Visitors to downtown Kingston on Saturday got to witness a unique, living display of hockey history.
The 51st annual Historic Hockey Series showcased a three-game round-robin on the Springer Market Square outdoor rink on Saturday in the style of 19th-century game play.
The event is organized each year by Kingston’s Original Hockey Hall of Fame, and it commemorates the first recorded game with rules and score-keeping played on the Kingston harbour in 1886, between Queen’s University students and Royal Military College cadets.
It took place in conjunction with Kingston’s downtown FebFest, a month-long outdoor festival with multiple events each weekend for downtown visitors.
Mark Potter is the president of the Original Hockey Hall of Fame. He said the historic series, happening annually since 1969, is the only sports reenactment of its kind.
“We call it a ‘history lesson on ice,’” Potter described. “That’s basically what we’re trying to do — educate people that this is how hockey used to look when it started in the early days in Kingston.”
The three games on Saturday demonstrated the rules, uniforms and some equipment of that era: no forward passing, seven players per team, a square puck, no goalies falling onto the ice to block a shot, and goal posts instead of a net.
The puck used on Saturday was square instead of round — a one-of-a-kind piece of Kingston hockey history.
“The square puck is unique to Kingston. It was a cut-down lacrosse ball,” Potter said.
Kingston’s significance to hockey history is multilayered: some of the first games of the sport were played in the city, with the first written reference to the word “hockey” being found in a British soldier’s diary from the 1840s.
“That diary is in the National Archives in Ottawa, and we have a replica in our hall of fame,” Potter said. “The 1886 game is the first organized game, with rules and officials who kept score. What those British soldiers did was play outdoor shinny on the ice.”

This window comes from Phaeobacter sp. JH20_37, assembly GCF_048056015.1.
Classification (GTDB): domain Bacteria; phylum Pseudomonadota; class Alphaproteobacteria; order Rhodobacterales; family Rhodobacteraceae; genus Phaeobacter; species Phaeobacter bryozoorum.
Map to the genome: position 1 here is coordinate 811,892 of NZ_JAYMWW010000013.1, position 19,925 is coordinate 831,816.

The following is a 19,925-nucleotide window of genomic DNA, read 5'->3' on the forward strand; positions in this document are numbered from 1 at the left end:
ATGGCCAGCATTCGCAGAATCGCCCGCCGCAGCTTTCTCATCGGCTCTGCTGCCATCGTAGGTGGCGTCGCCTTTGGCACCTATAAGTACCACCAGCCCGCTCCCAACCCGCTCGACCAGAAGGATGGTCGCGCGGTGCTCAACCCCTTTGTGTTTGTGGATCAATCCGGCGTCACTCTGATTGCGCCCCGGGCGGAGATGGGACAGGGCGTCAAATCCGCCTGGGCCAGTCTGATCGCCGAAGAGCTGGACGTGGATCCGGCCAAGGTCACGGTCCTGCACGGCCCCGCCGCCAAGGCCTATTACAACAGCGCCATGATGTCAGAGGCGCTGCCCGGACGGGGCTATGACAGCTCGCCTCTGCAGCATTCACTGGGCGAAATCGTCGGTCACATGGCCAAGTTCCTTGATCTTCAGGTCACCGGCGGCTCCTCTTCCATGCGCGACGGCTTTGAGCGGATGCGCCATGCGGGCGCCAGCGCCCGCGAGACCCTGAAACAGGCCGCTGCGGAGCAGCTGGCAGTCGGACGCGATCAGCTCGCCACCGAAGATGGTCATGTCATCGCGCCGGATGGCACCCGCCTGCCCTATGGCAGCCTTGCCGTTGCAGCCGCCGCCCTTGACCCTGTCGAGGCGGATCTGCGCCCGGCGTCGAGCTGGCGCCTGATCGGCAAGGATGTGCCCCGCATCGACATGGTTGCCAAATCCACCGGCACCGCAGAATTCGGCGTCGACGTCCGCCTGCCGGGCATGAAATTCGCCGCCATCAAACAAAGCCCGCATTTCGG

Potter said that the Original Hockey Hall of Fame — so named because it was the first hockey hall of fame in Canada, founded in 1943 prior to the establishment of the hall in Toronto in the 1960s — showcases artifacts that can point to Kingston as the birthplace of the sport of hockey.
“There are very strong indicators that Kingston was the birthplace of hockey. But it’s a very contentious debate, and one that will never be solved,” Potter said.
This year’s Historic Hockey Series spread out three games in between games by local minor hockey teams.
“This year they were interspersed with the minor hockey showcase, and there’s always a good crowd to watch those games,” Potter said. “We’re trying to open this up to a new audience, and minor hockey kids, probably many of them haven’t seen how this game was played in the 1800s.”
During the day Saturday, Queen’s University students and RMC officer cadets faced off against one another in what Potter described as the “oldest rivalry in hockey.”
“It’s the longest-running rivalry in the sport,” he said. “A lot of people think Montreal and Toronto, or Toronto and Ottawa are the longest, but Queen’s and RMC is the oldest rivalry in hockey.”
Potter said the Original Hockey Hall of Fame is proud to have organized and sponsored the history series for the past five decades.
“We’re proud of that. It’s a very unique event, a winter spectacle, and not something that anyone will see anywhere else,” Potter said.